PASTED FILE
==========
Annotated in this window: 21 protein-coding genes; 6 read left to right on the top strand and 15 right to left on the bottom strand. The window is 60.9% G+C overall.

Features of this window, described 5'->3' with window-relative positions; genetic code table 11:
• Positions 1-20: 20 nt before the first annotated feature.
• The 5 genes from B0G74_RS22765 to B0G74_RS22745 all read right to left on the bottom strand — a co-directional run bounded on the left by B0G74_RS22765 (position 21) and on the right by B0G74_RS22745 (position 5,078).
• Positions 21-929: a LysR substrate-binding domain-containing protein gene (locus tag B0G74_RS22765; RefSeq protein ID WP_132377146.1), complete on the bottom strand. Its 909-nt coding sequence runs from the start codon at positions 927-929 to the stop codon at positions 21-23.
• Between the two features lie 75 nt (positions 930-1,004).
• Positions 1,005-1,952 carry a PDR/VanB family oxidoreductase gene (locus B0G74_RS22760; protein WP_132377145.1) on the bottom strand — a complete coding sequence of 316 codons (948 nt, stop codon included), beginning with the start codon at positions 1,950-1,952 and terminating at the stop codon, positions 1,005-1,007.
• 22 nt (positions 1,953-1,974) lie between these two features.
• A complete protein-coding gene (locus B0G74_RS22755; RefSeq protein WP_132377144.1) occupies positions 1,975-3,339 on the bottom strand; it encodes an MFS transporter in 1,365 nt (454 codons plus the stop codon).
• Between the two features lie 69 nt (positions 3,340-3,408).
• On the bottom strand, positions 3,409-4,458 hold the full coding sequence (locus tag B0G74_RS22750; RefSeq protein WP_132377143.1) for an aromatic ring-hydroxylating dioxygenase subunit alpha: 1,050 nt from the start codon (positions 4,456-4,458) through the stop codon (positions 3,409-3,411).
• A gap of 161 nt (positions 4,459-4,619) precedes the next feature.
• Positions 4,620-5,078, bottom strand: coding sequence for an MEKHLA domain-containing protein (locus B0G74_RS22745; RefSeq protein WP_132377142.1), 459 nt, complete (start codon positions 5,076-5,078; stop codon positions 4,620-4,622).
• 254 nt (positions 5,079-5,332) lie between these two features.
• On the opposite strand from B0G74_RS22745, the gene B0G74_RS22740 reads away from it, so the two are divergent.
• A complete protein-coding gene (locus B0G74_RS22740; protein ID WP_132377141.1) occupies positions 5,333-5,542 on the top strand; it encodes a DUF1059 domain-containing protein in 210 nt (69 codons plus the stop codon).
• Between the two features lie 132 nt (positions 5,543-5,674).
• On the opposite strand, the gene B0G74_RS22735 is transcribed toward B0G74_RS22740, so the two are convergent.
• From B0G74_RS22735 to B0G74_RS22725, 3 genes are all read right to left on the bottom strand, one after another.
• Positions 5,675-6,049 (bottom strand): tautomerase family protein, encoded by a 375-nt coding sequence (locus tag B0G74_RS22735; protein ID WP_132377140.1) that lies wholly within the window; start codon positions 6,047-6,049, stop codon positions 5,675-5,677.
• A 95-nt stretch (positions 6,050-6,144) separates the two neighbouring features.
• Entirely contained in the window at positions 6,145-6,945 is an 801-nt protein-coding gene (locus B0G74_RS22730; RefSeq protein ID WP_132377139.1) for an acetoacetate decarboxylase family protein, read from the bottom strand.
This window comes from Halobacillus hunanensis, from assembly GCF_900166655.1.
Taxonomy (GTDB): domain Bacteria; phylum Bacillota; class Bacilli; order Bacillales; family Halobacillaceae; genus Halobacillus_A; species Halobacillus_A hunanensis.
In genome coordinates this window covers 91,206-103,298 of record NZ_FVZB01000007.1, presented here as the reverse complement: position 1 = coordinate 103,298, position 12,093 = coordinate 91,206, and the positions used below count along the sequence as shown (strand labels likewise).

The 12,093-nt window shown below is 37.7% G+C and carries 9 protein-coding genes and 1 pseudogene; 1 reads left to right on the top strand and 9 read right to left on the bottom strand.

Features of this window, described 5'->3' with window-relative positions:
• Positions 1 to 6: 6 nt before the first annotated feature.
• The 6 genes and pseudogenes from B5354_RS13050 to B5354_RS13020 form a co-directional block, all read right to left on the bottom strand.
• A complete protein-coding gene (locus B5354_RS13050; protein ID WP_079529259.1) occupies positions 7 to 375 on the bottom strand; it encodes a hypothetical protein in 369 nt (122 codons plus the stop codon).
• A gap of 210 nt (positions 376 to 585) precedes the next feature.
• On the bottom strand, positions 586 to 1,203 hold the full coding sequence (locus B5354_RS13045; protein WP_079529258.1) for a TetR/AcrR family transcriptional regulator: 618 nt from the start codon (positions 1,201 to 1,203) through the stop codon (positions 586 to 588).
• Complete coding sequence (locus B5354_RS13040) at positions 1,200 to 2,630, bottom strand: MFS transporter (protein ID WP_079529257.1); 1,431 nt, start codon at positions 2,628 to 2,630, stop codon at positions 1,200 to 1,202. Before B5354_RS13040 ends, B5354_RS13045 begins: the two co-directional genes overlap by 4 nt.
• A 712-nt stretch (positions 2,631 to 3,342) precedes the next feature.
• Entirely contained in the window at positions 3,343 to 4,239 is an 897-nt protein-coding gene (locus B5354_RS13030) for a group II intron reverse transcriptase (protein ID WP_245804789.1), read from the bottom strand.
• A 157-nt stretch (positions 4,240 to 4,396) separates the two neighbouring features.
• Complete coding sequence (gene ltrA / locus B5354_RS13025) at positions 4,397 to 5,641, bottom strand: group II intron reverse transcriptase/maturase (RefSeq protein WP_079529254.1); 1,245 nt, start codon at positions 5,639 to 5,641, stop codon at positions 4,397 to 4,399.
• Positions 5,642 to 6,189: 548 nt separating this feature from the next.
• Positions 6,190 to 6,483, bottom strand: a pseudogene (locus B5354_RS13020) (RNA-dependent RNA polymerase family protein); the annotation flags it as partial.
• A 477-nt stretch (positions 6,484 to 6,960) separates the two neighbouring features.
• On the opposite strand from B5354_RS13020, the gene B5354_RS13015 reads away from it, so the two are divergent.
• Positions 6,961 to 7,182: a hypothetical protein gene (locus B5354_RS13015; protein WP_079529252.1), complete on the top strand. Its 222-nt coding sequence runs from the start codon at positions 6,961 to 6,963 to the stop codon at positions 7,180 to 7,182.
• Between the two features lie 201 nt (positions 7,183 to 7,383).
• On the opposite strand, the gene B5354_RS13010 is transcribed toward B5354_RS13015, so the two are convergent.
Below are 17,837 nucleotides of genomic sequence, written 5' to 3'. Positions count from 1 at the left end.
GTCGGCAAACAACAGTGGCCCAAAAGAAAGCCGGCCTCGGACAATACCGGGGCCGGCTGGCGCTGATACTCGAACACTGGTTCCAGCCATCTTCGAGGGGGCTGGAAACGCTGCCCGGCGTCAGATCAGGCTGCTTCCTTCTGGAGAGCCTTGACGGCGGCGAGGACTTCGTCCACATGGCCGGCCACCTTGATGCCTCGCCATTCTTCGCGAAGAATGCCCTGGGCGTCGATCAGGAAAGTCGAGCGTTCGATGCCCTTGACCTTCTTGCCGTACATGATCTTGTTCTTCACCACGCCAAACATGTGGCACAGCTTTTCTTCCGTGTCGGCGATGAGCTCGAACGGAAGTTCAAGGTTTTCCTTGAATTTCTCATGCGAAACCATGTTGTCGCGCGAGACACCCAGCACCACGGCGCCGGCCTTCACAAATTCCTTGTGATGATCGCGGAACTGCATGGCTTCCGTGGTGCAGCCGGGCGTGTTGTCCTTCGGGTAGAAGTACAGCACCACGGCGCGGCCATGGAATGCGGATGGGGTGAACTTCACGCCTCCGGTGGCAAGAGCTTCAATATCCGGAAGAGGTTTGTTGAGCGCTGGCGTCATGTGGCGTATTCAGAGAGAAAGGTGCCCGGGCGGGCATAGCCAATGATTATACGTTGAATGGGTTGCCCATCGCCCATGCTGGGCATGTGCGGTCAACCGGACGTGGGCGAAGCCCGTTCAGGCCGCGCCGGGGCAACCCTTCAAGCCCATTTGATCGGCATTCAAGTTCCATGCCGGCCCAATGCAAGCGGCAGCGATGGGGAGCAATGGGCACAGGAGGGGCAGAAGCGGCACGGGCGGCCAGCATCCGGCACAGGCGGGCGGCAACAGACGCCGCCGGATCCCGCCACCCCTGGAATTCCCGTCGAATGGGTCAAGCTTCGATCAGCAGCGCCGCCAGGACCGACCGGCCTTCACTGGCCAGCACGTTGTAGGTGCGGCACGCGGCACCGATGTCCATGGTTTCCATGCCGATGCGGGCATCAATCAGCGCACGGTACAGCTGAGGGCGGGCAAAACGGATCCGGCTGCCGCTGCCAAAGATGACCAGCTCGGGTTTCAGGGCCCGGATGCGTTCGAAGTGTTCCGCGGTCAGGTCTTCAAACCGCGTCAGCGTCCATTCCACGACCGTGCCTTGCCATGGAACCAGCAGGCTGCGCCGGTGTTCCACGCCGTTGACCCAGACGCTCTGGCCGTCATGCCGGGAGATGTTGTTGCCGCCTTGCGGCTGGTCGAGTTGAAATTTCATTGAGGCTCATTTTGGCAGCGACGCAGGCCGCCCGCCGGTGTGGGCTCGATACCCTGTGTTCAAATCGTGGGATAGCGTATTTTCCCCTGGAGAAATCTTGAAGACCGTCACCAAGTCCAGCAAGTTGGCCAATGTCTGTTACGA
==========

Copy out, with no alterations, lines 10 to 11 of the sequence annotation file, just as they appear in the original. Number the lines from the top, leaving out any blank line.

• Between the two features lie 69 nt (positions 3,340-3,408).
• On the bottom strand, positions 3,409-4,458 hold the full coding sequence (locus tag B0G74_RS22750; RefSeq protein WP_132377143.1) for an aromatic ring-hydroxylating dioxygenase subunit alpha: 1,050 nt from the start codon (positions 4,456-4,458) through the stop codon (positions 3,409-3,411).